If you ever navigated air or sea after dark, you have an appreciation for lights spinning in the night. They are called “rotating beacons” at airports and along the coast they are called lighthouses. I call them “the way home,” because they point the way there. Because of this, beacons in the night have a place close to my heart.
In this modern age, most air and sea navigation is done in a virtual universe crated by radio signals. But at some point most navigators must make the transition from the screens and dials to the real world outside the craft. True, there are “automatic landing systems” in some airplanes but they are rare indeed. I may be a curmudgeon, but I am not quite ready to trust my life to a circuit board yet.
Besides, there is nothing to be compared to recognizing that blip of light that tells you that you have found home amongst that myriad of lights along the shoreline or on the land below you. At that magic moment, you make the transition from virtual to real. There is always a feeling of relief, because no matter how good a pilot (air or sea) you are, you cannot land in the virtual world.
Some of my beacons flash white only denoting lighthouses while others flash white and green alternately denoting airports. There are other combinations around but these are the most common. One of the first that I remember seeing flashed white, white and green, denoting a military airport. That was at NAS Jacksonville, just a few miles from my home. When it was cloudy, I could sit on my front porch and watch the beams reflect off the clouds overhead. Often, when riding in the family car coming back in the twilight after a daytrip to the lakes or the beaches, I would see the flash of light that meant that I was within a few miles of home. That always brought a smile to my lips.
There were two trips in my life where I was glad to see the rotating beacons. The first was a mid winter trip to Florida for my uncle’s funeral. My aunt asked me to fly one of her friends back to Atlanta since it was on my way. I chuckle a bit because if you ever look at a map, Atlanta is not “on the way” to Columbia from Jacksonville. It was late, just after 11 PM when I climbed out eastward from Peachtree DeKalb airport. It was a crystal clear night and at 9,000 feet I could see the entire state of South Carolina in front of me as I approached the Savannah River which forms the state line between SC and GA.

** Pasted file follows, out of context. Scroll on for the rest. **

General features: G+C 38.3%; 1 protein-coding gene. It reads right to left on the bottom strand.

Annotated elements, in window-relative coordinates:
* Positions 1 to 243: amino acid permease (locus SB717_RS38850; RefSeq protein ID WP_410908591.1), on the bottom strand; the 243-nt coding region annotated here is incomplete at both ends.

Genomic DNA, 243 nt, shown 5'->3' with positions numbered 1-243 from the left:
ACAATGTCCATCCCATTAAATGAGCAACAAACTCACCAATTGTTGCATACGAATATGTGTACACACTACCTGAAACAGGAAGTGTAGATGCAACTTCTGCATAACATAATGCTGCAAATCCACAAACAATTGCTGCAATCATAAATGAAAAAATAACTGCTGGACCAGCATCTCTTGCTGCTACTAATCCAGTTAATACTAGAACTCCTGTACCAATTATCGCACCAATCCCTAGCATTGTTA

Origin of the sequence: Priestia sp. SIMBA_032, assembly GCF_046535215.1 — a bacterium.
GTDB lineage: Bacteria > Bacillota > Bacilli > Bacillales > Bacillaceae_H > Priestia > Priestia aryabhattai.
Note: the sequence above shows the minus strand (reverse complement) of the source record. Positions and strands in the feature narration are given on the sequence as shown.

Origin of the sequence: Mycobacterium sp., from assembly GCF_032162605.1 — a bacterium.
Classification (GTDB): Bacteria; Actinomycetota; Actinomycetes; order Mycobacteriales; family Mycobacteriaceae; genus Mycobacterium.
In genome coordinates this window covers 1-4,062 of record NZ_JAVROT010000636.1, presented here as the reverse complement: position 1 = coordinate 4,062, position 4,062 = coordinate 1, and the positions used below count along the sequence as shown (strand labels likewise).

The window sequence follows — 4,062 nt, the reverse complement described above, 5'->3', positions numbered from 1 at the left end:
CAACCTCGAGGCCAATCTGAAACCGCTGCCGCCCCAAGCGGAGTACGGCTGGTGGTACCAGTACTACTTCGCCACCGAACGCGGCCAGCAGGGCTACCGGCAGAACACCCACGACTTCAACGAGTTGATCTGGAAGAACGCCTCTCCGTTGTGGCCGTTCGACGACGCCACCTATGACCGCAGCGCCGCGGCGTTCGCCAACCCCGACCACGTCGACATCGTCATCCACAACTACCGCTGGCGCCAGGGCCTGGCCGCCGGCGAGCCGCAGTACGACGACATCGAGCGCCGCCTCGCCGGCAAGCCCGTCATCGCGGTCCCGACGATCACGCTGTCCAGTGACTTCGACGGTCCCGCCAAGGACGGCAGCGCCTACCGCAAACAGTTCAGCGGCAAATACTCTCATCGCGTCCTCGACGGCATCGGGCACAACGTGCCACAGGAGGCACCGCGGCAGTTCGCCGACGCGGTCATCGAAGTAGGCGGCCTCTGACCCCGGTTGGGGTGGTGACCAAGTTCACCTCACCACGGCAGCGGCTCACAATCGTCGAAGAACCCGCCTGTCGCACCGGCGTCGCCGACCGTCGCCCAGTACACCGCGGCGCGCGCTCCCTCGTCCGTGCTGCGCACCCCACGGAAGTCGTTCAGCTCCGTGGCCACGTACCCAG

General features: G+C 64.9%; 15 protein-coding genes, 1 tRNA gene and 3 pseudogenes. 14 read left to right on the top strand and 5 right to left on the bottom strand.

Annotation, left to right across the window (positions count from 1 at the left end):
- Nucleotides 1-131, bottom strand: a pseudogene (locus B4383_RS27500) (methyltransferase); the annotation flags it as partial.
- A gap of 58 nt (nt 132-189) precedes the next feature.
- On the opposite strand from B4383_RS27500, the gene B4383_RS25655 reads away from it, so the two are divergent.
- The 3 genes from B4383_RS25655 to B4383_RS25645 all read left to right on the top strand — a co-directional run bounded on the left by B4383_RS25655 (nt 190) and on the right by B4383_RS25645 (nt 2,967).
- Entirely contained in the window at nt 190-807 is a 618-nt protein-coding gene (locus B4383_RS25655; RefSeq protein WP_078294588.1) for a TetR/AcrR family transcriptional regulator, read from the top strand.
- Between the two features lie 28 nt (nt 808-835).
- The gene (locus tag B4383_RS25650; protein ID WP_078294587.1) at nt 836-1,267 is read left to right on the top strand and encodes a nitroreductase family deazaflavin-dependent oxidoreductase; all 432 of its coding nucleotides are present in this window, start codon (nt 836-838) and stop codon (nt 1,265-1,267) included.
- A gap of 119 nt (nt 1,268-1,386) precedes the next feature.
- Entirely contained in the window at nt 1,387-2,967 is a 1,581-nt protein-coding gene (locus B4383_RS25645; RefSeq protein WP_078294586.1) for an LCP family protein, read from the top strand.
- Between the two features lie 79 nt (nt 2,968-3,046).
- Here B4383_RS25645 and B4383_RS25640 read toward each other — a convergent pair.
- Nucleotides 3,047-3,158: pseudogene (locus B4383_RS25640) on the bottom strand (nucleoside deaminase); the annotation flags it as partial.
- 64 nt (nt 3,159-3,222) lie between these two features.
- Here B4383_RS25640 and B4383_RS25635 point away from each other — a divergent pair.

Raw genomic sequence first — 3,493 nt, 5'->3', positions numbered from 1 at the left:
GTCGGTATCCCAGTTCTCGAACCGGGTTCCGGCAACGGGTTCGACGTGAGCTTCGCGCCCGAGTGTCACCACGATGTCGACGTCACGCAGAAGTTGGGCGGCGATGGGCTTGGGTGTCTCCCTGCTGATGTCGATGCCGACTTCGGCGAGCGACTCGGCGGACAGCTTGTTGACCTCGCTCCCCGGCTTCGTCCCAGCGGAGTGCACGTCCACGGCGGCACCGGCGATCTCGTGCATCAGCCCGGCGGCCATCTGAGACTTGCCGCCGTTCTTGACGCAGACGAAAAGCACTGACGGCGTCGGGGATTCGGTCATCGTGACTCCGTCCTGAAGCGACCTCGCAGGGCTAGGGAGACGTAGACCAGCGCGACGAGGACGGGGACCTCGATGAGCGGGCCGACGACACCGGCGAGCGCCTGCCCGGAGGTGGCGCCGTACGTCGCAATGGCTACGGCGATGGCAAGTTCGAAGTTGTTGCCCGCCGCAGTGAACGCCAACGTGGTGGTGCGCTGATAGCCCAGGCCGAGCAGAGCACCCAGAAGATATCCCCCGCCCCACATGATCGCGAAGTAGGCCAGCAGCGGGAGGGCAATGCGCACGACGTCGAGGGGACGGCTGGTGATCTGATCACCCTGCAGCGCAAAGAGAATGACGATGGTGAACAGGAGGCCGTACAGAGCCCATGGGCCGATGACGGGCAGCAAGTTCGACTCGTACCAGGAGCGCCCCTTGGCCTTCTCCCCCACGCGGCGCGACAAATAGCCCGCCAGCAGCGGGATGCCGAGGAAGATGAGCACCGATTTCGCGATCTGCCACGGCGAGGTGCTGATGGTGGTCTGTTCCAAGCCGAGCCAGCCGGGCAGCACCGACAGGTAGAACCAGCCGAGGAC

I was flying on an instrument flight plan primarily to help navigate the busy Atlanta airspace under positive control. A few minutes earlier, I had flown directly over the Hartsfield – Jackson airport and was amazed to see the airliners strung out like pearls of light on threads of airways tacked down on one end at the runway thresholds. But now all that was behind my tail. There was this beautiful carpet of lights as far as I could see. The outside air was below 20 degrees so it was smooth and I could enjoy the view. As I approached the state line, because it was so clear, Jacksonville Center handed me off to Columbia Approach Control instead of Washington Center. My friends in the approach control room asked me if I could see the Columbia Airport beacon. Mind you, I was still over Georgia but sure enough, there was a flash of white light ahead. I kept my eyes on the spot and a few seconds later there was a flash of green. To be sure that I was looking at the correct beacon, there were probably about 20 or more that would have visible from my location, I asked him to “hit the rabbit” for a moment. Now, don’t worry, no furry bunnies were being mistreated, the rabbit is a double row of lights that flash in sequence, pointing the way to the end of the runway. Sure enough, I saw the rabbit and was given clearance for a straight in approach to runway 11. I was still 75 miles from the airport and I would not see the runway lights themselves for another 20 minutes. There is always a sense of relief when you see home.
My lighthouse story is from an open ocean voyage I took with some friends as they were sailing down to the Caribbean from Annapolis in their 44 foot sloop. We left Hilton Head around noon on a Saturday and headed out a few miles offshore, far enough to be out of sight of land. We could pick up the signal from the outer marker at the St. Augustine, FL harbor and it was right in the best place for sailing into the prevailing winds which held true for that entire trip. As sunset approached we could just begin to see some lights to our west. The first lighthouse we spotted in the moonlight was the Tybee Island Light on its perch next to the Savannah River. As shooting stars flitted across the sky, we took compass bearings on the Sapelo, St. Simons and Cumberland Lighthouses and marked our progress with hatch marks down the radio beacon path we had marked on the chart. Just before dawn we passed St Mary’s into the Florida coastal waters. Those lighthouses, while not showing us the way home, chronicled our progress in the real world as well as the virtual one in which we were making our way.
One of my favorite lighthouses is the Morris Island Light on the southern edge of the entrance to Charleston Harbor. When constructed in 1876 it stood about 1,200 feet from the water's edge. However, in 1889 the construction of the jetties altered ocean currents, resulting in the rapid erosion of Morris Island and the destruction of many structures and historical sites. Morris Island Light now stands several hundred feet offshore. But last night something magical happened. The Morris Island Lighthouse was re-lit for the first time in over a decade on what was also the 140th anniversary of its first beacon. Crews from SCE&G outfitted the top of the tower with LED panels to simulate the cupola that has long been out of use. The ceremony was part of a continuing fundraising effort by Save the Light, a group that is trying to restore the lighthouse to what it once was. That makes me smile! Oh MY!